What follows is a real story. I have changed the names and some of the particulars involved for the sake of the companies and people mentioned below.
What I remember the most was the goosebumps.
Even I, a decades-long veteran in the health IT landscape, had no frickin’ idea what the right answer was. And worse, my users and customers didn’t either.
We were four months into building out Cerberus, our codename for the integration service at The Venture-Backed Startup (all our services were Greek-mythology themed). We’d already solved the gordian knots of field mapping, secure connectivity, and just how exactly we were going to build one service to speak to multiple system endpoints. But we’ll get to those Odysseys later.
The decision on the table right now was a temporal one: our platform allowed for secure communication between patients and their care team, within the context of the patients’ care plan. But these comms needed to be stored in a single “source of truth” system.
While we would have loved for it to be us, we weren’t naïve; we knew we had to get these messages into a system of record. So we built a mechanism for care team members to send sets of messages “across the wire” from our system into the source of truth.
But a dilemma emerged: what if the time the user sent the message over was different from the time the message was exchanged? At what “time” should the system of truth perceive the message as having taken place?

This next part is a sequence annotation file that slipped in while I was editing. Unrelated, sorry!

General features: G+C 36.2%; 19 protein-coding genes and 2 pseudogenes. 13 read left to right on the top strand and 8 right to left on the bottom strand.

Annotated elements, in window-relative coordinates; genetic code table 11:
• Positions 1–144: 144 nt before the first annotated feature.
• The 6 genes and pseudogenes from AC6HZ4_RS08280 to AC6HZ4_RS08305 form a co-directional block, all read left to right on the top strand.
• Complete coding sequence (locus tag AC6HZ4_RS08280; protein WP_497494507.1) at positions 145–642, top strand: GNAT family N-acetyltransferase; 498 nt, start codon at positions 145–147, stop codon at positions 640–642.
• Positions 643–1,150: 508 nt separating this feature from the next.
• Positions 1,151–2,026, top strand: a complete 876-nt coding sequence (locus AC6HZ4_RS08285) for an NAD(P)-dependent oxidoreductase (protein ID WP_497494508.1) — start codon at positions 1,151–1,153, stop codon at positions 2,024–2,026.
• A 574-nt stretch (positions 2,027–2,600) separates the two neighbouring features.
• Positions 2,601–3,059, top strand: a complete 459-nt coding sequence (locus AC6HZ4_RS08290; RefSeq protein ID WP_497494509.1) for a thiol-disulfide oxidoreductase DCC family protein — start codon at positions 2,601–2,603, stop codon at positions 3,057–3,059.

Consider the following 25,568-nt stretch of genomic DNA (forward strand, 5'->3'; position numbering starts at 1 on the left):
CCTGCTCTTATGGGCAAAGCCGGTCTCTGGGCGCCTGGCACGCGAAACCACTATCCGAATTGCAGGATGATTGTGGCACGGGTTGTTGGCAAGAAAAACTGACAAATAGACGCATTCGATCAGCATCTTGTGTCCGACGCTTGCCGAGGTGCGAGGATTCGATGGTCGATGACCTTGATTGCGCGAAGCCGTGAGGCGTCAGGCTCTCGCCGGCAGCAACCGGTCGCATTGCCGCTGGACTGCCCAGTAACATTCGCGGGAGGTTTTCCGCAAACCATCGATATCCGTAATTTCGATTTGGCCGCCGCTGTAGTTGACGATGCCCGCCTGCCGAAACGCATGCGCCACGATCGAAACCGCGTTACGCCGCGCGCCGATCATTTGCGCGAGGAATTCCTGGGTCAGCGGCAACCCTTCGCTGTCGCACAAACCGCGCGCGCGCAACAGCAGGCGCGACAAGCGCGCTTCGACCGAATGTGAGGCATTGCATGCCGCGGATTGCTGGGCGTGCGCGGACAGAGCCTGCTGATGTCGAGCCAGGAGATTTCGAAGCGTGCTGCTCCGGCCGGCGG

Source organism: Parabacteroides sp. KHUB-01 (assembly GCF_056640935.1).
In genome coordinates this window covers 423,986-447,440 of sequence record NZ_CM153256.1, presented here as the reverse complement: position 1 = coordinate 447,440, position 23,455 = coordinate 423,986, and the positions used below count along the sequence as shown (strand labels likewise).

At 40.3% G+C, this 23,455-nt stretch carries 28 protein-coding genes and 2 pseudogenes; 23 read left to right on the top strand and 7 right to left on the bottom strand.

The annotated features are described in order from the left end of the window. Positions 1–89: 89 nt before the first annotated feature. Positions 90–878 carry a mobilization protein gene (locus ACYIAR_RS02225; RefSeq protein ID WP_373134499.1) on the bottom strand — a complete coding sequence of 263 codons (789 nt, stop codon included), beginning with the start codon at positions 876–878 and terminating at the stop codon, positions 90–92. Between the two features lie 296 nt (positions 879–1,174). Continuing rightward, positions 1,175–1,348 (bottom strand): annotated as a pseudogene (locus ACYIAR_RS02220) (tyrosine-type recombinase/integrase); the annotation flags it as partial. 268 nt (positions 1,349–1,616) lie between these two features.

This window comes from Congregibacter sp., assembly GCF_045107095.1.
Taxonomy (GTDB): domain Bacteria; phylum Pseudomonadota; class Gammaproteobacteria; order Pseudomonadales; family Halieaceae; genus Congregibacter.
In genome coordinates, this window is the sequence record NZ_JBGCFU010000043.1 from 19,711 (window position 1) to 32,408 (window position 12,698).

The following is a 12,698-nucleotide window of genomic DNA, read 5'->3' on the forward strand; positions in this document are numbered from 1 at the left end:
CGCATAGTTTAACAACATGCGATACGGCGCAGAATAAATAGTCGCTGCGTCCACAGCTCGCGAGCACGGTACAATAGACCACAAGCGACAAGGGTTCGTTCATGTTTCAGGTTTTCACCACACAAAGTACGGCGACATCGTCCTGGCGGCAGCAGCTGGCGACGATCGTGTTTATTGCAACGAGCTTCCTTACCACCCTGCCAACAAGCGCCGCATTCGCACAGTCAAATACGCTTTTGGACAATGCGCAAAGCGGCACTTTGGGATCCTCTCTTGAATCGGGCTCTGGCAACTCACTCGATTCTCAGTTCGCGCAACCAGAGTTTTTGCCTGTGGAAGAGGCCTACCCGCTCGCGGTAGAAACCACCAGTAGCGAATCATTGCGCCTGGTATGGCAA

There was a lot riding on this decision.
These clients would get audited and explain and justify the choice I made. How could something as banal and routine as a timestamp be causing this much stress?
I did what any good product manager would do in this instance. I went and talked to my customers.
And as good customers are wont to do, their answers ranged from “all over the map” to “we’re not sure. What do you think it should be?”
Push came to shove.
I clung to the classic product management trope of making what I thought was the best decision I could with the data I had in hand at the time we had to choose.
No one likes to go to their CTO, tail between their legs, and confess to having misread the market—and as a result, be the bearer of a lot of crunch for the engineering group.
But it’s especially brutal when, from your days as a developer, you’ve got your own Kratos-sized scars from all the crunch you had to endure because of others’ misreads of the market.
Sure, take-out Pad Thai tastes good, but you know what’s better? Not working the weekend. And not being the reason others have to.
The experience I’ve shared here is just one example of the pitfalls of building out an integration capability for a digital health solution. It’s why we created Lyniate, and why we’re building Envoy.
Data integration in digital health has a functionally endless supply of stories like this one, and we believe that by combining the heartiest and most experienced tools and people in healthcare interoperability, we can save intrepid product managers, who are just trying to solve a tough problem, from having their livers eaten.
Download our free guide Slay the interoperability dragons that block your go-live. It’s a handy guide for building healthcare connections that won’t leave you burnt out.